John Heubusch is a novelist and the executive director of the Reagan Foundation and Library in Simi Valley, Calif.
When Californians see the tragic weather events that interrupt the lives of so many year-round in other parts of the country, we grimace. Most of us have friends or relatives back East who have been caught in a storm of one kind or another.
But, to be honest, it’s often hard to relate to those stories when the weather here is so friendly all year. Sunny and mild most all of the time. No hurricanes. No such thing as a tornado. Our blizzards stay in the mountain ski resorts where they belong. We rarely hear of floods because our constant droughts dictate that we seem to never, ever see a drop of rain. There’s just no weather here.
That is, until the fires arrive.
Santa Ana winds that come roaring out of the Western desert about this time each year arrived last Thursday. They were not a welcome guest. This time, they’ve brought with them massive fires and a world turned upside down. No one knows just yet how the fires got their start. Flames erupted nearly simultaneously in several canyons that stretch like fingers into the San Fernando Valley. A quarter-million people living just north of Los Angeles had to evacuate.
Many managed the escape the California way. There we sat, stalled in traffic for hours, as famous freeways such as the Pacific Coast Highway along the ocean were closed north and south to make way for the firetrucks. They moved fast, but for many, unfortunately, not fast enough. Large swaths of comfortable neighborhoods; Paramount Ranch, the site for countless Western movies; idyllic outdoor restaurants; mansions, horse ranches and vineyards were ravaged as flames jumped the 10 lanes of Highway 101 intent on making their way to Malibu, 15 miles west.
Make it, they did. Fifty-mph gusts of wind might not sound like much to the hurricane-hardened. But when they are pushing a 40-foot wall of fire down suburban streets, you know it’s trouble. Two people have died in Los Angeles and Ventura counties. Our neighbors to the north, victims of the “Camp Fire,” have fared far worse. There, at least 29 have perished in the most destructive firestorm in California history, many of them trapped in their cars as they attempted to outrun the flames. More than 200 people are missing. The entire town of Paradise in the Sierra Nevada foothills is gone. Some 6,700 structures, most of them homes, vanished in just a few hours.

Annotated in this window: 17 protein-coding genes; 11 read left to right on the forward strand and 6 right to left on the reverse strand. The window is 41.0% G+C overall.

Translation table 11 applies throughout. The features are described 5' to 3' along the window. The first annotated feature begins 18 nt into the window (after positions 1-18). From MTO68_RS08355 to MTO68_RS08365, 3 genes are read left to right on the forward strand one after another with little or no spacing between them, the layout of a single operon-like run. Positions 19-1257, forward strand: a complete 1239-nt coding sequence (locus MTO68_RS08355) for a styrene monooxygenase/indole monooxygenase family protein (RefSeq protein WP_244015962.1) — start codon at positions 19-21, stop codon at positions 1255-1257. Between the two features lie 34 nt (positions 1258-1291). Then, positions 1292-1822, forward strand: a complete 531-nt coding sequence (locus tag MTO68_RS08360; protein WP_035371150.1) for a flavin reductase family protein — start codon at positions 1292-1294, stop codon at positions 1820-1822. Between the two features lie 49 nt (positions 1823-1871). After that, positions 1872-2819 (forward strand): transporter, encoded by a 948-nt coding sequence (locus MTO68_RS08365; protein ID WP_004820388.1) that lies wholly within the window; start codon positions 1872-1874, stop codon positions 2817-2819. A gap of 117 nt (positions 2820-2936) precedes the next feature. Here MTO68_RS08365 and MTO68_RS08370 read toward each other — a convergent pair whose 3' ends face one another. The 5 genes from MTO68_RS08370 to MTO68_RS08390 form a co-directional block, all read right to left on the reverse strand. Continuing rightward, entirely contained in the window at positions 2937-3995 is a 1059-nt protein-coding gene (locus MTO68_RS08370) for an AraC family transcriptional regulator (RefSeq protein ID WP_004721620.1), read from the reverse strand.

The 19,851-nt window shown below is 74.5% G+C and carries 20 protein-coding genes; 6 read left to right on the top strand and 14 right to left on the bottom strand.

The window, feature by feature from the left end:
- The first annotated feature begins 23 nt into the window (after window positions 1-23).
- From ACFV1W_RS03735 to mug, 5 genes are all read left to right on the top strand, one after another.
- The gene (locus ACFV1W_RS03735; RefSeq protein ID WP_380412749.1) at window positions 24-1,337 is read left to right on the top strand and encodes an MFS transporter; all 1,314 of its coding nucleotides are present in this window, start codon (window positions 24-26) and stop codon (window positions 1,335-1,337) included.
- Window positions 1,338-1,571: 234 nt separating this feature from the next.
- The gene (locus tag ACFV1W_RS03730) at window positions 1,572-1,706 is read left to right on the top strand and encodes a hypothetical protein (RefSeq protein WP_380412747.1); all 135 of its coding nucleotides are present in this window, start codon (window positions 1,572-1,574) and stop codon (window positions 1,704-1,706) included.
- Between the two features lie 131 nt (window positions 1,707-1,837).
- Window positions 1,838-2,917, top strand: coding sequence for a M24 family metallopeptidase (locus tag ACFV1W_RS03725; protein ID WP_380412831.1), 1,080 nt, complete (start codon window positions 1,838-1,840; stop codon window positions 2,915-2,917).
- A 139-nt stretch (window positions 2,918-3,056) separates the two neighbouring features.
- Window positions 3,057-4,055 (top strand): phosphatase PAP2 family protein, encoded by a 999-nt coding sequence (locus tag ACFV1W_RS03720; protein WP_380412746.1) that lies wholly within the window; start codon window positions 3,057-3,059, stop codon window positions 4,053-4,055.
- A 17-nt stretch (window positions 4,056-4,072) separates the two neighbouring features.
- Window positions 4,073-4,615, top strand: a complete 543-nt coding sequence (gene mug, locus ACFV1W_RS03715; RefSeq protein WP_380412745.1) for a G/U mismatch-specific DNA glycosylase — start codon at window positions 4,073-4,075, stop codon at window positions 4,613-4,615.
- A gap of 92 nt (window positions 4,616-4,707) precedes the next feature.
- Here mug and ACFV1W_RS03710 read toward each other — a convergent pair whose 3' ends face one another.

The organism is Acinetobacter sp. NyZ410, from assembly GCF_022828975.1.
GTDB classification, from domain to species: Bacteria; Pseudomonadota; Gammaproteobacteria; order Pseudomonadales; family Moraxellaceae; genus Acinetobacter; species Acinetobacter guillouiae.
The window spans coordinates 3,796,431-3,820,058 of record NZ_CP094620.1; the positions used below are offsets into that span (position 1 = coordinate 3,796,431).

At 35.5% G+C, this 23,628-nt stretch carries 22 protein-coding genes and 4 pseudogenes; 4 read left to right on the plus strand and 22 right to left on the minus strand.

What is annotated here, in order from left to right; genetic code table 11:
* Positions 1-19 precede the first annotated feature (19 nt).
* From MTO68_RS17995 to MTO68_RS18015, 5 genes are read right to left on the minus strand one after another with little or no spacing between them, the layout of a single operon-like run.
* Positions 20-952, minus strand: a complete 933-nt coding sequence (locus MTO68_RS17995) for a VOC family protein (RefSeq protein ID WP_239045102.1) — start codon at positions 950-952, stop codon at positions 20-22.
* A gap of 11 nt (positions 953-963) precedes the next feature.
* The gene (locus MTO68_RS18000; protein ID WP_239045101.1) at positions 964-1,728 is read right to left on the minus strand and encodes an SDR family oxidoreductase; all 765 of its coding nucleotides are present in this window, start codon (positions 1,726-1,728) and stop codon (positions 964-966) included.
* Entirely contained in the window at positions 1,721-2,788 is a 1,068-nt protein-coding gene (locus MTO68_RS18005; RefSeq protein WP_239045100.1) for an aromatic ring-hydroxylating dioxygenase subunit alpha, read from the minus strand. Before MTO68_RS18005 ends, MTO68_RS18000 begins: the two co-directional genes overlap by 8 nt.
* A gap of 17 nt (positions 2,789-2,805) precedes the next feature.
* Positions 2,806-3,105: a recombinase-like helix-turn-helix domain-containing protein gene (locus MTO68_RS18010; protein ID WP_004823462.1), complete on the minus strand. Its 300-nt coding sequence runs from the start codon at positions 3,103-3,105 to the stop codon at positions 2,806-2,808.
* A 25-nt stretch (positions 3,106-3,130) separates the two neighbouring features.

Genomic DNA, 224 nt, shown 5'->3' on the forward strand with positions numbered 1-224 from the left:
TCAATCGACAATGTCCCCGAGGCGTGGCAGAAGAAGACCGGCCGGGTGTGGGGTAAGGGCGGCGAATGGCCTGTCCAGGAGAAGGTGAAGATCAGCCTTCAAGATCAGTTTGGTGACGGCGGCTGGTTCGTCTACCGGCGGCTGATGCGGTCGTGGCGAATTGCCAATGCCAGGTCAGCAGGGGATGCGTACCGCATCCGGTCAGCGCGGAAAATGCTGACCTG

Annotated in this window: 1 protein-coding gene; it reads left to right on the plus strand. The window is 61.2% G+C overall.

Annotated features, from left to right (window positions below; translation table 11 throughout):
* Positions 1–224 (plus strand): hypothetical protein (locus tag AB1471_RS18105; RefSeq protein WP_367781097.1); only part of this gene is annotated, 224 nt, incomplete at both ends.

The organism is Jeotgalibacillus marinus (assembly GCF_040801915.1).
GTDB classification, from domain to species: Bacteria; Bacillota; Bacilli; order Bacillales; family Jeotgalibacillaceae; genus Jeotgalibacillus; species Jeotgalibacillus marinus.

As I type this on my iPhone, I am standing in the middle of the street a hundred yards from our home where, by some miracle, there is still some cell coverage. Scores of neighborhoods around me lie quiet, without power, many guarded by police to prevent looting or the return of owners trying to find if their houses still stand. Hundreds of homes and countless memories are in ashes. I am told satellite views from space show much of Southern California shrouded in smoke. I believe it. Most everyone you meet smells like a campfire. A haze fills the air, and it’s not safe to breathe. Children cough. Eyes burn.
The skies have looked like a war zone for three days. I stood perched on our rooftop two days ago, garden hose in hand, trying to soak our wood shingles before a burning ember might descend, taking our home with it (don’t do this). I watched as helicopters and prop planes, laden with water, took turns diving behind the hillsides nearby to drop their loads. All at once, a huge DC-10 seemed to emerge from heaven. Flying low, it dropped bright orange retardant on a fire climbing a hill just a few streets away. I felt I could reach out and touch it. It just as quickly turned and arced out of our neighborhood, having saved the day.
Brave pilots have been attacking the fires around the clock as the winds swirl and flames flare up, die down and then flare up again from one deep canyon to the next. God bless them all. They, along with the firefighters on the ground and the police, are the heroes here. Farther north, 200 inmates, part of a volunteer force, joined the professional firefighters there. Our home was saved. Our best friends, who introduced us to Southern California and helped us find our cherished neighborhood, were not so lucky. They live in Malibu Canyon nearby and lost everything.
You find that these moments are tests. What do you reach for in the dark when the power is out and you have just minutes to pack only what you can carry? It turns out, not much. Things to get by. Some clothes. A toothbrush. A comfortable pair of shoes. And, of course, the things with meaning. The things impossible to replace or that help keep you alive. Wedding photos. Keepsakes. Passports. Prescriptions.
Everyone is tired, running on adrenaline. When you are forced from normalcy so quickly, it’s difficult to sleep. But there are benefits, too. It’s been heartening to see people in our neighborhood come together to help one another like never before. We’ve met new and wonderful people. Hugs are shared. The fires have found a way to forge us together like nothing before.